Thursday, 1 September 2011

We have moved


Everything changes, nothing stays the same. For me, it is on to the next phase of blogging. Now powered by Wordpress and with my own domain name.

Continued comment, observation, opinion and prediction on the business of information but in a new place.

From September 2011 it will be 

See you there.

Thursday, 21 April 2011

If only BI was as efficient as Facebook

BI, Facebook and Decision Loops

I  was at an analysts briefing event with IBM last week who were sharing their thinking on Social Business and what I believe is the inspired and innovative pairing of Connections Collaboration and Cognos Business Intelligence. IBM’s Social Business Leader for Northern Europe, Jon Mell shared a slide that compared the number of operations it takes to share a photo and gather feedback with friends on facebook and  the number of operations it takes to do the same on email.

This set my mind racing. If there are efficiency gains on something simple like sharing and getting feedback on a photo, imagine the productivity gains on sharing critical business information through Business Intelligence reports.

Why do I say this? Because sharing a photo is typically a single ‘sharing loop’ process. Someone publishes the photo, others contribute with their clever and witty observations. Done. A single loop. Count ‘em. One. (A quote from Muppet Treasure Island, btw)

The out-dated view of BI is that it is shared this way too. That it’s published and the job is done. This just doesn’t hold true any more and I am not sure it ever did. BI requires many sharing loops. Ten, distinct loops to be precise;

  1. Meaning Loop. Gain and assign agreement on the meaning of the information
  2. Implication Loop. Decide if the implication is neutral or if there is a problem or opportunity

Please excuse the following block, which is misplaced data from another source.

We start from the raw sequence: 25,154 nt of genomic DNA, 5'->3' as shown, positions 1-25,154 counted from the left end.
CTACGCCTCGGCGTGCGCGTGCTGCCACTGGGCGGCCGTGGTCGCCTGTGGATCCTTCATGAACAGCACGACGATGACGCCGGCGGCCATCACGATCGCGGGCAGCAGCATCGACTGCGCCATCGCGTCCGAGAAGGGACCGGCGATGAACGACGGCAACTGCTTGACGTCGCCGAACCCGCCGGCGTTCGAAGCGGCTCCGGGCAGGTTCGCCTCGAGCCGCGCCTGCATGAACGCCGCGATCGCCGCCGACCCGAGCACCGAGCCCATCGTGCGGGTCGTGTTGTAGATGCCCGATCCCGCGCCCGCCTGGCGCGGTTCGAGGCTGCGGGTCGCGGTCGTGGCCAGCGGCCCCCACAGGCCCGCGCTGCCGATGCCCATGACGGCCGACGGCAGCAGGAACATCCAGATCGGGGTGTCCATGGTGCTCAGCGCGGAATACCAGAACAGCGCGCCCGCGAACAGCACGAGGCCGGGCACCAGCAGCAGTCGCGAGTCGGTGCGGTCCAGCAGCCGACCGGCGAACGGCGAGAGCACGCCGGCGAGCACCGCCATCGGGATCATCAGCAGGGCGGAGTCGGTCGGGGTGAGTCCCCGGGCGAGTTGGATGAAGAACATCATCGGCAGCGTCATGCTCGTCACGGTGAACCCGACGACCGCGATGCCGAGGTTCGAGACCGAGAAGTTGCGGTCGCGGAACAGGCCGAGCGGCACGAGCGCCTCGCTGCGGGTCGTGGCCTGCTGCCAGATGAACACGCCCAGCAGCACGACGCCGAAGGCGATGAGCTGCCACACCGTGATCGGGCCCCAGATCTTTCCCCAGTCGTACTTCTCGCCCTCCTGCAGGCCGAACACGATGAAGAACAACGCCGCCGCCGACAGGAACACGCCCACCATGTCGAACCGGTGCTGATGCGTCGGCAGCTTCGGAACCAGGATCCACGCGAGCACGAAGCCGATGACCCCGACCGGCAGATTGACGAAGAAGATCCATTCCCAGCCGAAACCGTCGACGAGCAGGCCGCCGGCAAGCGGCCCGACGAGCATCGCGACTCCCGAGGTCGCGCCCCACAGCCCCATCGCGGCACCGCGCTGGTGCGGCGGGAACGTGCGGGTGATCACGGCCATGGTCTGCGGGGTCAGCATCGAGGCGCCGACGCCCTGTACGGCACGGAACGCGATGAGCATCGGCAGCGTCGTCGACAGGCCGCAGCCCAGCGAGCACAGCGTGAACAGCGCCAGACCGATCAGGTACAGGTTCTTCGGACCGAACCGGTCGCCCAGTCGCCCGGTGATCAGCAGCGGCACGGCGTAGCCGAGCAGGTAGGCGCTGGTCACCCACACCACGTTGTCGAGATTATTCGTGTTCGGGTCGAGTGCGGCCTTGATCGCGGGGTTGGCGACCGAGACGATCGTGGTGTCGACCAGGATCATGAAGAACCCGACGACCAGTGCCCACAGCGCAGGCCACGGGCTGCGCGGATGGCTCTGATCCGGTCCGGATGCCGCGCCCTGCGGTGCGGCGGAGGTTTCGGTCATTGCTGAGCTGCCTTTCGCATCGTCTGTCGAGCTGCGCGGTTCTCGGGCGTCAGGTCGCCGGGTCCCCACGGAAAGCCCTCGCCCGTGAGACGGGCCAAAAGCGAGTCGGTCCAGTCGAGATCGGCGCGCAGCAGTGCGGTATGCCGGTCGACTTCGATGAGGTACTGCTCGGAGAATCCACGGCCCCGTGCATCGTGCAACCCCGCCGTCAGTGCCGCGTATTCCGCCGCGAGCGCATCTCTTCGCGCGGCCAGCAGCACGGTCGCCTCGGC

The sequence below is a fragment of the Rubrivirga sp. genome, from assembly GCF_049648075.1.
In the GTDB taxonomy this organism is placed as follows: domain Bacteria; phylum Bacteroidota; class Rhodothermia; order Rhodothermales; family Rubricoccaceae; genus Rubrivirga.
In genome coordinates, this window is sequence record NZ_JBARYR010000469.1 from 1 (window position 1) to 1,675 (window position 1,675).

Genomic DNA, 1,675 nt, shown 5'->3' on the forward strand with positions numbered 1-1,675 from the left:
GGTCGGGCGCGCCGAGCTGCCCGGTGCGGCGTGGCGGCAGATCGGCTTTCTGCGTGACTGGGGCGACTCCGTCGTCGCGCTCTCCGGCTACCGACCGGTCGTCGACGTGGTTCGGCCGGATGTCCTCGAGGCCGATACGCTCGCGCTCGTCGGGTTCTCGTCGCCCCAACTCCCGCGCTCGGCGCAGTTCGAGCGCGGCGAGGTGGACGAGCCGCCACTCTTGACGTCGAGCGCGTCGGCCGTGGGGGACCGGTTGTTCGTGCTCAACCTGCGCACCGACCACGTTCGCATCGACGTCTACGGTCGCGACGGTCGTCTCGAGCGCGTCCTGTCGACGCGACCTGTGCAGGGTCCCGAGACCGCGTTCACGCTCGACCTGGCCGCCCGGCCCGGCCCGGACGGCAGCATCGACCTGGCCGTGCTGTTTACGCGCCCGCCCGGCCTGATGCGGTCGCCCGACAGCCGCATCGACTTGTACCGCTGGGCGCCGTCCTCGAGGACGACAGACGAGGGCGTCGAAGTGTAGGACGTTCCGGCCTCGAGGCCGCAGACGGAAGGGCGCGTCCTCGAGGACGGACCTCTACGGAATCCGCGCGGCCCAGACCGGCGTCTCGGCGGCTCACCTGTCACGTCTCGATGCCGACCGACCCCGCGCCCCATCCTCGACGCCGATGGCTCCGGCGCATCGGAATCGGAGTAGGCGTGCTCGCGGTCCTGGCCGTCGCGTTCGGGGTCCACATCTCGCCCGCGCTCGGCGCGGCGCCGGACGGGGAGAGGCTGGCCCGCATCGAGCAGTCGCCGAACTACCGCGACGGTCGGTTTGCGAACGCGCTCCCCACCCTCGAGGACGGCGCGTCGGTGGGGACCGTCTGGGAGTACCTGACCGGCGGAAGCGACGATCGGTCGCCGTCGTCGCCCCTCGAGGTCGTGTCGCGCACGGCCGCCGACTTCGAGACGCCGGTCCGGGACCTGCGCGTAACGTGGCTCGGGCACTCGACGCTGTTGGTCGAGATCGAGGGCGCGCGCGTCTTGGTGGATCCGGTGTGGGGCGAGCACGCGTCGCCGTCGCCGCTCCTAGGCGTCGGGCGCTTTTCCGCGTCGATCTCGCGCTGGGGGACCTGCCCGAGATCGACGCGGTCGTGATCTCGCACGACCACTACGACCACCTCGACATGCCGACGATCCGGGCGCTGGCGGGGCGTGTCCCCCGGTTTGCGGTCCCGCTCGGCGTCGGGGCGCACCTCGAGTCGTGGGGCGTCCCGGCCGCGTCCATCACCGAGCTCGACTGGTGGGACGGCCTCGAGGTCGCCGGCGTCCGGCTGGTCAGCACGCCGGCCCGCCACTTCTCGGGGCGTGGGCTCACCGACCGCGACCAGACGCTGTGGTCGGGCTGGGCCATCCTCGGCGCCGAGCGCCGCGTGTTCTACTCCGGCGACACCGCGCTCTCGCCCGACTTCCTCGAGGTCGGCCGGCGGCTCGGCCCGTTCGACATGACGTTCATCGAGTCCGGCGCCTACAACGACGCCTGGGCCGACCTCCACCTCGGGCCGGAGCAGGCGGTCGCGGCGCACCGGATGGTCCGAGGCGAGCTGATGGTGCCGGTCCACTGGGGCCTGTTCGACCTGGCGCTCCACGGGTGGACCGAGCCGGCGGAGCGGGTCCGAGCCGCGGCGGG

3. Investigation Loop. If there is an issue then it will be rare that the one piece of business intelligence will provide the full story. This loops is about investigating the problem or opportunity is in more detail.
  4. Solution Loop. Determine possible solutions to exploit the problem or resolve the problem
  5. Decision Loop. To decide on the best possible solution
  6. Action Loop. Once the solution is determined it will be broken down into tasks and assigned to individuals to be actioned.
  7. Progress Loop. Providing feedback on the progress of the solution
  8. Monitoring Loop. To determine if the solution has been successful or if the group need to return to refine the tasks or redo some loops.
  9. Conclusion Loop. Closure. Establish agreement that that there are no further actions and that the problem or opportunity is resolved.
  10. Celebration Loop. Acknowledge the support and contributions of those involved

That’s ten loops which means that if sharing a photograph on Facebook is more efficient than sharing it in the office using email, the productivity benefits of doing ‘real’ business are tenfold.

There are those that are sceptical about Facebook styled social platforms in the office because they may waste time. The opposite is true. Organisations need social platforms, particularly for collaborative decision making. Without them, they are wasting time.

Saturday, 16 April 2011

Information Disconnection


Organisational Decision Making

Organisational decision making is my current preoccupation. After all, as BI practitioners, this is at the heart of the value we bring to an organisation. If we aren’t improving decisions then I am not sure what we’re for.


In an earlier post, I talked about trashcan theory. This is the theory that describes organisations as a collection of people aware of problems, people that are aware of solutions but unaware of the problems and people that control the allocation of money and resources but are unaware of both the problems and the solutions. Good decisions are made when problems, solutions and effort are all aligned but if these things are jumbled up (like in a trashcan) then decisions might not only be poor but they can appear to be random. This provokes those that didn’t make the decision to ask “Why did they do that?”